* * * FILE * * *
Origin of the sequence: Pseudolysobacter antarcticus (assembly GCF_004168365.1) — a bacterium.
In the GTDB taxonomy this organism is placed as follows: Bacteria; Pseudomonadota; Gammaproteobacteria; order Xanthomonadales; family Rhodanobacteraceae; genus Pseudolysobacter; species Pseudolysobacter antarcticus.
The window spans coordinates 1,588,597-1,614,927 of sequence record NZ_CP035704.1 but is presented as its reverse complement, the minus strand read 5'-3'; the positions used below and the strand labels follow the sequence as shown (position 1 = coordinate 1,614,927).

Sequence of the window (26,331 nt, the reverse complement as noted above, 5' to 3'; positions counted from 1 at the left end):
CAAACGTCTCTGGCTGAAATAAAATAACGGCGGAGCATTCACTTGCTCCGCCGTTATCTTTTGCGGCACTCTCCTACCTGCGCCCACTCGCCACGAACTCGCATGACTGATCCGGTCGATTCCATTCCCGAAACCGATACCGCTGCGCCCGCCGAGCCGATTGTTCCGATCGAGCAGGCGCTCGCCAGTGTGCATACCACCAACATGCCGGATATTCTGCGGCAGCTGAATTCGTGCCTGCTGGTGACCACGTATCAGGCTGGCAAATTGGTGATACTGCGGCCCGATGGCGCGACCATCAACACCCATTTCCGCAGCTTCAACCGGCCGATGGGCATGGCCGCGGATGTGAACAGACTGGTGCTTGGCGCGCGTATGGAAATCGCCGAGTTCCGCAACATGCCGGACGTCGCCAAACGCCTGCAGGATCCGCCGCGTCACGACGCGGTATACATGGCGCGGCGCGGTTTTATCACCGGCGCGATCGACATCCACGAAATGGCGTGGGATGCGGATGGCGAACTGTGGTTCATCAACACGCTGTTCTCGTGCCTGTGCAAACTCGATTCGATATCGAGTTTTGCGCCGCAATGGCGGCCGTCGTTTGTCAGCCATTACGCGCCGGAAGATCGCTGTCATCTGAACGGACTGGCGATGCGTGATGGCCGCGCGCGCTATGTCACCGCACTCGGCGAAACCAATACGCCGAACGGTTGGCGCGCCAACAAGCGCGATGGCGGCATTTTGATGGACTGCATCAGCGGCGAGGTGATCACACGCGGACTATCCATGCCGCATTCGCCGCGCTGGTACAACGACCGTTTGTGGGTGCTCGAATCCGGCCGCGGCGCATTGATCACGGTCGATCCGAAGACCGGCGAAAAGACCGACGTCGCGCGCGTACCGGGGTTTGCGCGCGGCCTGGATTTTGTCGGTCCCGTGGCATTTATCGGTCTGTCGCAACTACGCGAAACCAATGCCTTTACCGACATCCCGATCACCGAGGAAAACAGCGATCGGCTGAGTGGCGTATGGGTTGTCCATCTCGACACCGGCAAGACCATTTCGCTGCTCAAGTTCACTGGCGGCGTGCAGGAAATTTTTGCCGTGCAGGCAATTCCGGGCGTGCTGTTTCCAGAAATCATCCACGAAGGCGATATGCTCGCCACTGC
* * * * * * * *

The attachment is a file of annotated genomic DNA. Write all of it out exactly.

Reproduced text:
Origin of the sequence: Pseudolysobacter antarcticus (assembly GCF_004168365.1) — a bacterium.
In the GTDB taxonomy this organism is placed as follows: Bacteria; Pseudomonadota; Gammaproteobacteria; order Xanthomonadales; family Rhodanobacteraceae; genus Pseudolysobacter; species Pseudolysobacter antarcticus.
The window spans coordinates 1,588,597-1,614,927 of sequence record NZ_CP035704.1 but is presented as its reverse complement, the minus strand read 5'-3'; the positions used below and the strand labels follow the sequence as shown (position 1 = coordinate 1,614,927).

Sequence of the window (26,331 nt, the reverse complement as noted above, 5' to 3'; positions counted from 1 at the left end):
CAAACGTCTCTGGCTGAAATAAAATAACGGCGGAGCATTCACTTGCTCCGCCGTTATCTTTTGCGGCACTCTCCTACCTGCGCCCACTCGCCACGAACTCGCATGACTGATCCGGTCGATTCCATTCCCGAAACCGATACCGCTGCGCCCGCCGAGCCGATTGTTCCGATCGAGCAGGCGCTCGCCAGTGTGCATACCACCAACATGCCGGATATTCTGCGGCAGCTGAATTCGTGCCTGCTGGTGACCACGTATCAGGCTGGCAAATTGGTGATACTGCGGCCCGATGGCGCGACCATCAACACCCATTTCCGCAGCTTCAACCGGCCGATGGGCATGGCCGCGGATGTGAACAGACTGGTGCTTGGCGCGCGTATGGAAATCGCCGAGTTCCGCAACATGCCGGACGTCGCCAAACGCCTGCAGGATCCGCCGCGTCACGACGCGGTATACATGGCGCGGCGCGGTTTTATCACCGGCGCGATCGACATCCACGAAATGGCGTGGGATGCGGATGGCGAACTGTGGTTCATCAACACGCTGTTCTCGTGCCTGTGCAAACTCGATTCGATATCGAGTTTTGCGCCGCAATGGCGGCCGTCGTTTGTCAGCCATTACGCGCCGGAAGATCGCTGTCATCTGAACGGACTGGCGATGCGTGATGGCCGCGCGCGCTATGTCACCGCACTCGGCGAAACCAATACGCCGAACGGTTGGCGCGCCAACAAGCGCGATGGCGGCATTTTGATGGACTGCATCAGCGGCGAGGTGATCACACGCGGACTATCCATGCCGCATTCGCCGCGCTGGTACAACGACCGTTTGTGGGTGCTCGAATCCGGCCGCGGCGCATTGATCACGGTCGATCCGAAGACCGGCGAAAAGACCGACGTCGCGCGCGTACCGGGGTTTGCGCGCGGCCTGGATTTTGTCGGTCCCGTGGCATTTATCGGTCTGTCGCAACTACGCGAAACCAATGCCTTTACCGACATCCCGATCACCGAGGAAAACAGCGATCGGCTGAGTGGCGTATGGGTTGTCCATCTCGACACCGGCAAGACCATTTCGCTGCTCAAGTTCACTGGCGGCGTGCAGGAAATTTTTGCCGTGCAGGCAATTCCGGGCGTGCTGTTTCCAGAAATCATCCACGAAGGCGATATGCTCGCCACTGC